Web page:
Creating an Inland Culinary Herb Garden

Herbs can thrive in hot summers and temperate winters!

General description: Located in Sunset's climate Zone 14, inland Mendocino County's Mediterranean climate is marked by hot summers and temperate winters; the climate provides a natural home for a wide array of culinary herbs. Cultural requirements differ generally based on herb type: perennial and annual. Perennials that thrive in Zone 14 include chives, mint, rosemary, tarragon, thyme, sage, oregano and culinary bay. Typical annuals include basil, borage, cilantro, dill and parsley (a biennial grown as an annual); consider tucking them in amongst flowers as they have similar cultural requirements. Locate your culinary herb garden to give you easy access to it from the kitchen; make special use of the microclimates surrounding your home to provide the correct environment to encourage your herbs to thrive.
Soil: Generally speaking, the perennial herbs thrive in Mendocino County's lean native soils. Most require average to good drainage. Some, like rosemary, are able to thrive in locations that are quite hot and dry. The annuals generally require richer soils, so fortify the garden with compost prior to planting. Light: Most culinary herbs require full sun though late afternoon shade adjacent to the house provides an excellent protection to tender-leaved species like basil and parsley. Water: The perennials have lower water requirements; annuals prefer moister conditions. Some herb growers maintain that reducing water prior to harvest enriches the flavor of herbs intended for drying. Fertilizing: The perennial herbs require little in the way of nutritional amendments where soil has had compost worked in prior to planting; on young annuals herbs, a light nitrogen dressing enhances the early stages of growth. Maintenance: The perennials require very little maintenance; prune annually and mulch. Some varieties get quite large, so if you wish to contain them, consider lifting and pruning roots and stems annually. The annuals require a little more care: deadhead when you do not wish to save seed, apply an annual dressing of compost and mulch well. Pests and Diseases: Generally, culinary herbs are largely pest-free. Young starts can be the target of birds; where this is the case, cover with netting until well established. Favorite plant picks:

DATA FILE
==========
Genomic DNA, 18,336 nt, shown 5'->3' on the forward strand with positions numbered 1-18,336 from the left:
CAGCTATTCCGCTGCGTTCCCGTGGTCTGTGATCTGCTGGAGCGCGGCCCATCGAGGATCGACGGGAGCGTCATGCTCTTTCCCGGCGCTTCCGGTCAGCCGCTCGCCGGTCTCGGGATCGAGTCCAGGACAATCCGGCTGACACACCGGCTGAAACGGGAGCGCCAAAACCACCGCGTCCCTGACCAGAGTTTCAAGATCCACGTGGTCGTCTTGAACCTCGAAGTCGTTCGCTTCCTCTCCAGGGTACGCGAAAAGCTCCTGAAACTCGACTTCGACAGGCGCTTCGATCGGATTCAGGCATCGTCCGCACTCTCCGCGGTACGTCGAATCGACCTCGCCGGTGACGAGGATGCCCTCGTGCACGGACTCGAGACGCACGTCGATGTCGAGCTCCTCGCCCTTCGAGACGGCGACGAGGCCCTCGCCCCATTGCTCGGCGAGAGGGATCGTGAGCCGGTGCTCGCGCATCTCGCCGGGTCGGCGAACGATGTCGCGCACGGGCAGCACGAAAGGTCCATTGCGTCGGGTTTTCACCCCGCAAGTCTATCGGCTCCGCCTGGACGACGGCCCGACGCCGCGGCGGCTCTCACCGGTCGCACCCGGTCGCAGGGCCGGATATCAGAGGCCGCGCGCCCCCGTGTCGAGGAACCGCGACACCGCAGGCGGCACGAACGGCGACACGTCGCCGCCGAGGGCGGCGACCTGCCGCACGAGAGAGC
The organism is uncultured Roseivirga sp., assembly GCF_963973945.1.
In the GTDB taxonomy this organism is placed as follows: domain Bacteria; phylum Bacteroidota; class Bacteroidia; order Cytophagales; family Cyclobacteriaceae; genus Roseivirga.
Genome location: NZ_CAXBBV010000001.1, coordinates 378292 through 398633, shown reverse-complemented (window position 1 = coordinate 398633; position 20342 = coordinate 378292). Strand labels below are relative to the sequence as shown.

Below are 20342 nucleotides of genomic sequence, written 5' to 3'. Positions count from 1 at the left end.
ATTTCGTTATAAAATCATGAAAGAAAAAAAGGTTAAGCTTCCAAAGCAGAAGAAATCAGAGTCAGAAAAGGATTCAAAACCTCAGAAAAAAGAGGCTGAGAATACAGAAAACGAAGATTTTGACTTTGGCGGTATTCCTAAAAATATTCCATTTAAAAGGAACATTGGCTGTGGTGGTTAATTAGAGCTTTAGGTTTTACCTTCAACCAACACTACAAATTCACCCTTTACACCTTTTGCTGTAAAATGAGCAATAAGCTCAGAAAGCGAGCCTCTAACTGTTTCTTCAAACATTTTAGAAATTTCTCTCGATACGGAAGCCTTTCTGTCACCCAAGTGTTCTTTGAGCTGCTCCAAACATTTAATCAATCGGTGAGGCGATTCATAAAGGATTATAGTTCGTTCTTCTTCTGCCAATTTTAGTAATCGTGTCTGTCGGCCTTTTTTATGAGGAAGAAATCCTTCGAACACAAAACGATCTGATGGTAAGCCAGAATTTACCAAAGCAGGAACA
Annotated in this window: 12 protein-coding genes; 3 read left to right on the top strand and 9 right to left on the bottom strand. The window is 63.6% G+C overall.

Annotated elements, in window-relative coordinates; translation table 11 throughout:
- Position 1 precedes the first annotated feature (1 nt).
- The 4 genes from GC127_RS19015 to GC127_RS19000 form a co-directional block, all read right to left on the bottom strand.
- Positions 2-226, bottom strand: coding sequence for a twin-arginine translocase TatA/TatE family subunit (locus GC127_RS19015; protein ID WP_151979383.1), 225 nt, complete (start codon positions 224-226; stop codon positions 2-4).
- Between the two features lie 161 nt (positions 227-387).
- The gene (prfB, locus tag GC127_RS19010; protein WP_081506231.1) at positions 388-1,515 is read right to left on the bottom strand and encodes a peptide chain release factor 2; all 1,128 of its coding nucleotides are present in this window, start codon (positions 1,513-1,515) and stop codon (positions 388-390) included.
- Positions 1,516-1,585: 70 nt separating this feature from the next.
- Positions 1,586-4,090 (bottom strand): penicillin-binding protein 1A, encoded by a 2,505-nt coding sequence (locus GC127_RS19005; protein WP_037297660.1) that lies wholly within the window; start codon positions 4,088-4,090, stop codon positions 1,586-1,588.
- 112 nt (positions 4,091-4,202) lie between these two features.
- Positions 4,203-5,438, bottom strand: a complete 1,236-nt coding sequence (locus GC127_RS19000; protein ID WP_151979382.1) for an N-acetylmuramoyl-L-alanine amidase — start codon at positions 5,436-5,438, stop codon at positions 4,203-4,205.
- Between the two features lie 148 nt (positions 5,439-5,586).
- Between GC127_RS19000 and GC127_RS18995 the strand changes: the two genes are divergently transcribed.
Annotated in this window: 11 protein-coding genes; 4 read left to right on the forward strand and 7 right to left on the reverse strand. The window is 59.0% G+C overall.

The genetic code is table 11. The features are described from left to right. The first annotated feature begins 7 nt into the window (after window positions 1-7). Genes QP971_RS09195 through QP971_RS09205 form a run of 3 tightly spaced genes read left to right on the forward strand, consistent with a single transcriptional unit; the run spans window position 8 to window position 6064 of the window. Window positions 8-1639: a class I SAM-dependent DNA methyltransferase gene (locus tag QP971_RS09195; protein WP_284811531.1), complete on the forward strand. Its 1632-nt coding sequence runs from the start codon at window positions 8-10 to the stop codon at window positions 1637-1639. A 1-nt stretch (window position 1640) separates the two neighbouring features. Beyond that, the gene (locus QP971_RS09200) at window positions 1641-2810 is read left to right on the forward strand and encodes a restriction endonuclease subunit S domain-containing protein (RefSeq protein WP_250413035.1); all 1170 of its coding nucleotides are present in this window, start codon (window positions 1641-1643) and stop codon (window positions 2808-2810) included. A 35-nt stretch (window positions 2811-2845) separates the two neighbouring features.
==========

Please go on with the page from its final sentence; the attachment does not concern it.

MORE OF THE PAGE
• Sweet basil (Ocimum basilicum)
  • Winter savory, (Satureja montana)
  • French tarragon (Artemisia dracunculus); avoid Russian variety due to weak flavor
  • Chives (Allium schoenoprasum)
  • Italian flat-Leafed parsley (Petroselinum crispum neapolitanum)
  • Rosemary (Rosmarinus officinalis); preferred culinary cultivar: 'Tuscan Blue'
References: On Growing Herbs: How to Grow Herbs, Sunset Books, 1972. On Designing an Herb Garden: Perennial Gardens, John Williamson, 1988. Herb Garden Design, Faith H. Swanson and Virginia B. Rady, 1984. The Herbalist's Garden, Shatoiya and Richard de la Tour, 2001. Submitted by Master Gardener Margaret McClure, 2010.